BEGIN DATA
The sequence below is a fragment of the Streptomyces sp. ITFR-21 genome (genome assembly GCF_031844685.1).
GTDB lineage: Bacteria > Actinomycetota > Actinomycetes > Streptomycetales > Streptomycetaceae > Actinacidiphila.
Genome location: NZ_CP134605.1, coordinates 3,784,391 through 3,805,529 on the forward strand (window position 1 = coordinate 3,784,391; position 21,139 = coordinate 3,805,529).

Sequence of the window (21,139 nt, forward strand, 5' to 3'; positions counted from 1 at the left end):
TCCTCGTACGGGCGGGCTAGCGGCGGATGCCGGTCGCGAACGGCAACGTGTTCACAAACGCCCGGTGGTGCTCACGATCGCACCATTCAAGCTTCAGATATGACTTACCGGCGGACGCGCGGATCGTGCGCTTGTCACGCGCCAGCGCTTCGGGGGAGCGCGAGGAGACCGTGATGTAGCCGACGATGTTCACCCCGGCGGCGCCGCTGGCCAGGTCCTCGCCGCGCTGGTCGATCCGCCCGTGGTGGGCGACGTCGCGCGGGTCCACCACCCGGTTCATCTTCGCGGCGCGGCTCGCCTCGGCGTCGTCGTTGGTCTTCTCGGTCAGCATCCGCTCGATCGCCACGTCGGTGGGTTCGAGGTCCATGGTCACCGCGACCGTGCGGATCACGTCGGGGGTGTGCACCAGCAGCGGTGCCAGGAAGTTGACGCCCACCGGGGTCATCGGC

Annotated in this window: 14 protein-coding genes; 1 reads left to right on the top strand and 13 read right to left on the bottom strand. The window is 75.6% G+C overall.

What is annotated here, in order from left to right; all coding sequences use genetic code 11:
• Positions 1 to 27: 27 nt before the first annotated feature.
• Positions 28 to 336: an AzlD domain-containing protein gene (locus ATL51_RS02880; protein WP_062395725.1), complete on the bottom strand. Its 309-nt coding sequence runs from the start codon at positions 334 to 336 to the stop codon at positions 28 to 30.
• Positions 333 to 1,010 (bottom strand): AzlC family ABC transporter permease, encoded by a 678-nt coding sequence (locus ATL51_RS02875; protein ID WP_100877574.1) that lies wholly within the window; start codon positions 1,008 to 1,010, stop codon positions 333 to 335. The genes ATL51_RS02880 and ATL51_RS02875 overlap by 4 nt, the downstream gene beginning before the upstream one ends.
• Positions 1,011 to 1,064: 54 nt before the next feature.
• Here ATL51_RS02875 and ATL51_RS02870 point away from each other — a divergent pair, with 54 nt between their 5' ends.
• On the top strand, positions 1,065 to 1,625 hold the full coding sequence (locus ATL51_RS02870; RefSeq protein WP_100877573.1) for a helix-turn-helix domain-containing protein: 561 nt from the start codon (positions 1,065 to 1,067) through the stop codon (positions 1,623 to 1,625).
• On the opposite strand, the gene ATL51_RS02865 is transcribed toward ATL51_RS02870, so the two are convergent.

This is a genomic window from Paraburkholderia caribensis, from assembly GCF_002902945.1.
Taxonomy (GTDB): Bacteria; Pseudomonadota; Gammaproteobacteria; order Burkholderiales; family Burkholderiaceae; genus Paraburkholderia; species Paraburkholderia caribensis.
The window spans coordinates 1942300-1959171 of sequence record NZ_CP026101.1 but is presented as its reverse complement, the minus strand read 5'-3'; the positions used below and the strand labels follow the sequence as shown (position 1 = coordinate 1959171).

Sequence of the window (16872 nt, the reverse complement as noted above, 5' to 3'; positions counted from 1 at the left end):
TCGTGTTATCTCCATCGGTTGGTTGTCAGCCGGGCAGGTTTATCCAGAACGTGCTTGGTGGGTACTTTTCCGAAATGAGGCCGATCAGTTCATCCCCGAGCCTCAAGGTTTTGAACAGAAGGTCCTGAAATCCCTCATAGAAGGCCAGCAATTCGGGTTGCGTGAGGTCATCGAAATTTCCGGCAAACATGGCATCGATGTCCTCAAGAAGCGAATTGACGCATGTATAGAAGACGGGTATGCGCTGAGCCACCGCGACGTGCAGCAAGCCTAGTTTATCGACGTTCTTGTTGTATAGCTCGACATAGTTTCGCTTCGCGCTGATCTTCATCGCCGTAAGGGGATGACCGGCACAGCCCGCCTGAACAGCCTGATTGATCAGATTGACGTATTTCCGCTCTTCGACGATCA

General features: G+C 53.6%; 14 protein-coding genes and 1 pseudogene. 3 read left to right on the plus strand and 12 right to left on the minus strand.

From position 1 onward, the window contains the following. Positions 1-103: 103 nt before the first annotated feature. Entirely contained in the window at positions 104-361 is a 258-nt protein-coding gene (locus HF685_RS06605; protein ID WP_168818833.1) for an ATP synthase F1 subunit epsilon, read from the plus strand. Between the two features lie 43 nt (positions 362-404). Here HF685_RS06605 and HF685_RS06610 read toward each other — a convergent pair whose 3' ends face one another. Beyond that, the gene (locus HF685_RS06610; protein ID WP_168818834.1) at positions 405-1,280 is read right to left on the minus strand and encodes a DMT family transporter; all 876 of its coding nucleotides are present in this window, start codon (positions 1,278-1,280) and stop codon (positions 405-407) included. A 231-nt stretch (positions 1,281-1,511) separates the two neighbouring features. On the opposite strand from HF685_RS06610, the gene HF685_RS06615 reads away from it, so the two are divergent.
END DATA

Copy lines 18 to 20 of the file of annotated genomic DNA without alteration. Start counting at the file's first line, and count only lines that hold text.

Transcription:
Sequence of the window (16872 nt, the reverse complement as noted above, 5' to 3'; positions counted from 1 at the left end):
TCGTGTTATCTCCATCGGTTGGTTGTCAGCCGGGCAGGTTTATCCAGAACGTGCTTGGTGGGTACTTTTCCGAAATGAGGCCGATCAGTTCATCCCCGAGCCTCAAGGTTTTGAACAGAAGGTCCTGAAATCCCTCATAGAAGGCCAGCAATTCGGGTTGCGTGAGGTCATCGAAATTTCCGGCAAACATGGCATCGATGTCCTCAAGAAGCGAATTGACGCATGTATAGAAGACGGGTATGCGCTGAGCCACCGCGACGTGCAGCAAGCCTAGTTTATCGACGTTCTTGTTGTATAGCTCGACATAGTTTCGCTTCGCGCTGATCTTCATCGCCGTAAGGGGATGACCGGCACAGCCCGCCTGAACAGCCTGATTGATCAGATTGACGTATTTCCGCTCTTCGACGATCA

General features: G+C 53.6%; 14 protein-coding genes and 1 pseudogene. 3 read left to right on the plus strand and 12 right to left on the minus strand.